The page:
These days the holidays have become easier for me.  Not easy, but easier. 

One of the simple things I do to honor Katie and Noah is to decorate the large pine tree in my backyard with blue and white lights as a way to let them know that I am thinking about them.  It’s the only thing I decorate on the outside of my house.  However, the small Christmas tree on the inside of my house is decorated with ornaments such as those pink and blue baby ornaments that use to trigger many emotions.  No, the Holidays are no longer the same.  I have no living children to enjoy the holidays with.  All I can do is find ways to let Katie and Noah know that they are with me and find ways to honor them.

I have spoken to many grieving parents regarding how they handle the holidays.  Some of the ideas that they have given me include:  donating gifts to less fortunate children, sponsoring a family in need, volunteering at a food kitchen, visiting a children’s hospital or a retirement home.  These are all excellent ways to honor your child.  Some may appeal to you while others may not.  If you can, try to find a cause that reminds you of your child.  If you’re not feeling strong enough to take on big tasks, you can do something as simple as lighting a candle in their honor.  But as hard as it is, try to do something.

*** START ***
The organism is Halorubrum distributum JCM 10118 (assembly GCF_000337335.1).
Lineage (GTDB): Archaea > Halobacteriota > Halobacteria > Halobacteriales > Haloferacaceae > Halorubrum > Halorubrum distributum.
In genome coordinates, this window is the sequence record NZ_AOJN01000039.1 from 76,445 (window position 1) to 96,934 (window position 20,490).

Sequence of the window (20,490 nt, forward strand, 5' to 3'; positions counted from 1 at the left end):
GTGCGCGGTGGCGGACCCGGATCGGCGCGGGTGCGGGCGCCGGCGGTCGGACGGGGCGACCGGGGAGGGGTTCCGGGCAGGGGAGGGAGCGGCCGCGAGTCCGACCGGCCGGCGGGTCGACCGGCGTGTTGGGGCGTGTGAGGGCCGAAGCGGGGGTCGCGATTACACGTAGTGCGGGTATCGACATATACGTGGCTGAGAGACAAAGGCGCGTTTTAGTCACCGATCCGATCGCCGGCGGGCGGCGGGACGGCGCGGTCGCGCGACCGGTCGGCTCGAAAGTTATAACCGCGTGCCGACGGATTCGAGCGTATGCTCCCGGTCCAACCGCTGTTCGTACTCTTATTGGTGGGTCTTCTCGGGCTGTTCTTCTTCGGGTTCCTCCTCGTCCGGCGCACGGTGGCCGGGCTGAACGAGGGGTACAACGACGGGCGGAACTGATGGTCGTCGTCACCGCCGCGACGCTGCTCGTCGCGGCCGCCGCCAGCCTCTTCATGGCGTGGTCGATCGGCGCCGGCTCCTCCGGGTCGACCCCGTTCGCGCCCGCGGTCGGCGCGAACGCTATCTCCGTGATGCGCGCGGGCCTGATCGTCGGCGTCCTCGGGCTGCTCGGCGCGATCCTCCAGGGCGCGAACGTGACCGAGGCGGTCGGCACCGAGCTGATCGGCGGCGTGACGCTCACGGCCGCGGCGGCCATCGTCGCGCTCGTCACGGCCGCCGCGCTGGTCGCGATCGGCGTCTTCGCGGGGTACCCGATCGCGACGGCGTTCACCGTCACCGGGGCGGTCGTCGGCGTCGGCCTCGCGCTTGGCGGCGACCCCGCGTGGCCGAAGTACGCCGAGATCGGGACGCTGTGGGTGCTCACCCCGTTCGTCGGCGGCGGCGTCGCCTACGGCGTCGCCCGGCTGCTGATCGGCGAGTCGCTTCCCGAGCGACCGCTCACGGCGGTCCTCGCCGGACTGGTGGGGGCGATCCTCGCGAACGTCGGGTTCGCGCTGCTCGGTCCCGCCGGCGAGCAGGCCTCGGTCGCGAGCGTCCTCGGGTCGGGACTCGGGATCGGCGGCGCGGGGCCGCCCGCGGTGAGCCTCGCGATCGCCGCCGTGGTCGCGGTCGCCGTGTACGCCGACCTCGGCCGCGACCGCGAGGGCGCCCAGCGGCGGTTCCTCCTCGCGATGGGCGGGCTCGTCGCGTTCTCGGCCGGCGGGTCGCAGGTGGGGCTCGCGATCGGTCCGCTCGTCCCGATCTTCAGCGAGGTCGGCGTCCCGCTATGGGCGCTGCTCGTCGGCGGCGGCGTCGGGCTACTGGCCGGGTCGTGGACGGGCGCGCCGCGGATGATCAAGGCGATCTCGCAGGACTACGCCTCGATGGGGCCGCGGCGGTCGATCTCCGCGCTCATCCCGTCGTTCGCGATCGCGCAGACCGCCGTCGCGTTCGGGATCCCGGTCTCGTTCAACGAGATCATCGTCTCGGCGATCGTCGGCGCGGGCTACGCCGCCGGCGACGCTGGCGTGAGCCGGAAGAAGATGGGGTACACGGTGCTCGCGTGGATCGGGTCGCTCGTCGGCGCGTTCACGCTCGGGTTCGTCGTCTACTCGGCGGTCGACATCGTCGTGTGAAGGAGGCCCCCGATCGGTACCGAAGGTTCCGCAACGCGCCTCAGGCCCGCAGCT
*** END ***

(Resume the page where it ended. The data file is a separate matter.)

I encourage each one of you to:

  • Reach out to help someone else this holiday season – it’s a way to honor your child.  There is healing in helping others.
  • Acknowledge what you have been through – It’s beyond most peoples comprehension
  • Be kind to yourself and;
  • Most importantly, be patient with yourself.  Healthy grieving takes time.

Happy Holiday’s to all of you who celebrate them!

Peace.

Kelly Farley

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This entry was posted in Compassion, Death of a Child, Emotions, Grief, Grieving Dads Words, Healing, Holidays, Hope, Inspiration, Life Lessons, Loss of a Child, Survival, Words of Encouragement. Bookmark the permalink.

5 Responses to Hope for the Holidays

  1. Thank you all so much for sharing and thank you Kelly most of all for creating this wordpress site as space for grieving and healing. I will list this site on my own website when I add a resources section. I know of parents who are grieving the loss of a child and I think it’s great that you have opened up space for dads in particular.

  2. John Sommerfield says: